And so, in the spirit of offering much-deserved thanks to some of the hardest working civil servants out there, let’s all take a moment to celebrate Thank a Mailman Day tomorrow, February 4th. In my case, I’ll be thanking a woman named Mary. She trudges through snow and across icy sidewalks to get my mail to to me almost every day, and I’m so thankful for her. Since we gave her a $20 Starbucks card for Christmas (Postal Service employees aren’t allowed to accept cash or gifts valued above $20), I wanted to do something a bit more creative for this little-known day of appreciation. So, I whipped out my paints to add some vintage airmail charm to a small wooden box and stuffed a few sets of hand warmers inside. Hopefully they’ll keep Mary’s hands nice and cozy on her route for the rest of the week.

Even if you don’t have the time or resources to make a little gift for your letter carrier, I highly recommend writing him or her a quick note of thanks and dropping it into your mailbox on your way to work tomorrow.

thank-a-mailman-day-diy-project-4 thank-a-mailman-day-diy-project-6For this project, you’ll need the following:
• an unfinished wooden box
• white, red and blue acrylic paint
• clear varnish
• black pen
• hand warmers or treat of your choice

1. Start by painting your box white. You’ll probably need a few coats to get a nice opaque finish.

2. Using a ruler, mark where you want your stripes to be. Paint alternating red and blue stripes and let dry completely.

3. With a fine-tip marker or gel pen, write “Thank You” in the center of your box. Let ink dry.

4. Cover the whole box with two coats of varnish, skipping over the letters if you think the black ink might bleed (try testing this on a separate surface before swiping over the letter with the varnish).

5. Stuff some treats of your choice inside and wrap up with a bow!


Clothing, Style

Moody Floral Maxi Dress

Dress: Glamorous (sold out, simiar here) // Vest: Topshop // Boots: Chinese Laundry // Sunglasses: Karen Walker via DITTO // Necklace: Julie Vos // Bag: Forever 21 // Lipstick: Revlon Cherries in the Snow

I’ve long harbored an obsession with the Dutch Masters. The mysterious shadows in shades of somber black, the ultra-saturated blooms that seem to glow from within impeccable still-life arrangements and the fanciful appearances of the occasional dead peacock and plump, just-picked fruits. Perhaps most of all, I love the interplay of light and dark, which is probably what initially drew me to this moody floral print maxi dress.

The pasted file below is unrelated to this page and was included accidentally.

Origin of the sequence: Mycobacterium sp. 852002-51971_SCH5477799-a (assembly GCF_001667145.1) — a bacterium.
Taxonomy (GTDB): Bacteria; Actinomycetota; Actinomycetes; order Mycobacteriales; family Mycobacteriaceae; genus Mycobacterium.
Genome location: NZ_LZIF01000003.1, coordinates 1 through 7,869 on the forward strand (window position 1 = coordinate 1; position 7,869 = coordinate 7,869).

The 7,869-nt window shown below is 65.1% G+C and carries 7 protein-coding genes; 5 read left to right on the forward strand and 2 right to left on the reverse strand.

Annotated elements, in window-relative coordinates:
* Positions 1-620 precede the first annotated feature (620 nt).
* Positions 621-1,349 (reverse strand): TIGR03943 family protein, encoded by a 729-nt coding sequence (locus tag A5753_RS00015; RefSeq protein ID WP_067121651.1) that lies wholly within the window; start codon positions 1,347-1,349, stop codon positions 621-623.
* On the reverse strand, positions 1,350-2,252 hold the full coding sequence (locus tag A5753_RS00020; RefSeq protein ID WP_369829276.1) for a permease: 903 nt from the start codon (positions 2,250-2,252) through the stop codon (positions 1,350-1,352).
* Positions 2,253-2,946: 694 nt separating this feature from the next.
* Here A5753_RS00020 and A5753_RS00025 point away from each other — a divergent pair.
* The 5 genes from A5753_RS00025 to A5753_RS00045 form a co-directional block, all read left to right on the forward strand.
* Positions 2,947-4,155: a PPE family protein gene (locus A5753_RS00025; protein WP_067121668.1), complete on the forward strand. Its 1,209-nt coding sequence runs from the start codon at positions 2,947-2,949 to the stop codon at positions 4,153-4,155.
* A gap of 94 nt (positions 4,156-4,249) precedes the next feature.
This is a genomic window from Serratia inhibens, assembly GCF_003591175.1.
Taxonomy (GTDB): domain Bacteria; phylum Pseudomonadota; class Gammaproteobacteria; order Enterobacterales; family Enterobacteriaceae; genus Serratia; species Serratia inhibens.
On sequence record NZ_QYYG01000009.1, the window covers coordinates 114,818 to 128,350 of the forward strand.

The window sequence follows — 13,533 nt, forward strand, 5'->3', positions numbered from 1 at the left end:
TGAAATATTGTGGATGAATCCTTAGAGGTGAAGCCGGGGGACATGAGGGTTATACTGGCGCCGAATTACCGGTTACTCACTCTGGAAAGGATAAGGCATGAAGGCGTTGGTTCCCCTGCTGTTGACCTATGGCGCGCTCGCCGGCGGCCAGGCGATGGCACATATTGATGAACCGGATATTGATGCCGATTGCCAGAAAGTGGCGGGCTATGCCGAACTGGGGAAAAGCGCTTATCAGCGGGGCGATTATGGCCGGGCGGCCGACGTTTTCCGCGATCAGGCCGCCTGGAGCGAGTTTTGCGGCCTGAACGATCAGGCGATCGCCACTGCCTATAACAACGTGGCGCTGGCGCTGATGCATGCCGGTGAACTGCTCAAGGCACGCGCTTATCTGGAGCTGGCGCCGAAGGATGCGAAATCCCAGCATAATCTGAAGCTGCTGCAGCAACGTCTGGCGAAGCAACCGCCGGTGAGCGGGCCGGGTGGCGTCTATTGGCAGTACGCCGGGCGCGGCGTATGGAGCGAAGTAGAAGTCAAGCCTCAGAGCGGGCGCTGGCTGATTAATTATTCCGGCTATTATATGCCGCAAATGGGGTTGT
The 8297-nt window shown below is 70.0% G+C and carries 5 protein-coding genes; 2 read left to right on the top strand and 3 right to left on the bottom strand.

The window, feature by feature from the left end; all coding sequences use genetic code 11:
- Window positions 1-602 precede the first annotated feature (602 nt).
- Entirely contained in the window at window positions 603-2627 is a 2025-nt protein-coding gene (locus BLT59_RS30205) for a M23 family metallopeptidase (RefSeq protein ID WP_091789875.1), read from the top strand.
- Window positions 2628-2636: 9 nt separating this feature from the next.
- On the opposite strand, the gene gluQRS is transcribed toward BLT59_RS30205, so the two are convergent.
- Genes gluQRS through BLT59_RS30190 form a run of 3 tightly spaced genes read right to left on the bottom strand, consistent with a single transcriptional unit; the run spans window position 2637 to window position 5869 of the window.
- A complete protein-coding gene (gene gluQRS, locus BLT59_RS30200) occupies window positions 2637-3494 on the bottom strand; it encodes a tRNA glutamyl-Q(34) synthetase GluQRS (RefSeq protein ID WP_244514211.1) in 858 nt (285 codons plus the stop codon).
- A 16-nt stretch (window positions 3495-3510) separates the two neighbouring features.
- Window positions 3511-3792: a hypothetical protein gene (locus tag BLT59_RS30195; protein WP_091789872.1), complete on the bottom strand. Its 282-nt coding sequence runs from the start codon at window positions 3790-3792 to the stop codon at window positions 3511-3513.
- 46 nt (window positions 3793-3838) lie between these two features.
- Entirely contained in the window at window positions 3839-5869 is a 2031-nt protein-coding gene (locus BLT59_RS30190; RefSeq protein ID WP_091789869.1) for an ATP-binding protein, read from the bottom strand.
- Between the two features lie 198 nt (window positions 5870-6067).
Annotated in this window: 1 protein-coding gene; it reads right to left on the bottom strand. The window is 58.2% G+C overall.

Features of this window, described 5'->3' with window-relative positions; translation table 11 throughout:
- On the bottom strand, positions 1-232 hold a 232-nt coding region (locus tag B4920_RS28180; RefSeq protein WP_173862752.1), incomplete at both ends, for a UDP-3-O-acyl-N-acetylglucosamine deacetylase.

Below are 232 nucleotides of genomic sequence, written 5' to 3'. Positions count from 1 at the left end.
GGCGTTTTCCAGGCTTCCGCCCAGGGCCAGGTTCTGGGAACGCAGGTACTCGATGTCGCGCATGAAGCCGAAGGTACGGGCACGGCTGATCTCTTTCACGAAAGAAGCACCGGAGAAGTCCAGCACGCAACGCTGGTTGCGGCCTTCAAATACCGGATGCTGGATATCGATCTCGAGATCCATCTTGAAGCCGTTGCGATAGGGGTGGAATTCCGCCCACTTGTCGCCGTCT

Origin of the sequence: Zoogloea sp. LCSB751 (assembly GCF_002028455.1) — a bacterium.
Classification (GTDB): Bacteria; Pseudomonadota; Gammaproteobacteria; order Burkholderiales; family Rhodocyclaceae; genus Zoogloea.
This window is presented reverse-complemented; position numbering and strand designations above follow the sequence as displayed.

The vibrant pops of rich teal and berry red lend depth to the floaty style, while matching thigh-high slits on either side part at the slightest hint of a breeze, revealing my favorite suede over-the-knee boots underneath. Since it’s still quite cold here in Iowa, a layer of cozy faux fur is a must, and this Topshop vest is an especially stellar specimen of the imitation stuff.


Super Bowl Beer Cocktail

superbowl-beer-tequila-cocktail-recipe-1superbowl-beer-tequila-cocktail-recipe-5superbowl-beer-tequila-cocktail-recipe-2I love beer and I love cocktails. And ever since I had an A+ beer cocktail at The Alembic in San Francisco, I’ve been searching for a way to make this boozy combination my own. I figured that the looming Big Game this Sunday was the perfect excuse to try out a few new recipes. I knew I wanted to combine tequila and some Anchor Steam—to honor the home of Superbowl 50—and I decided to add a bit of fruitiness in the form of blood orange juice, because they’re beautifully in season right now and they add gorgeous color to any drink. A few dashes of celery bitters at the end adds a really nice herby note to the drink, ensuring it’s not too sweet despite the necessary addition of a little simple syrup.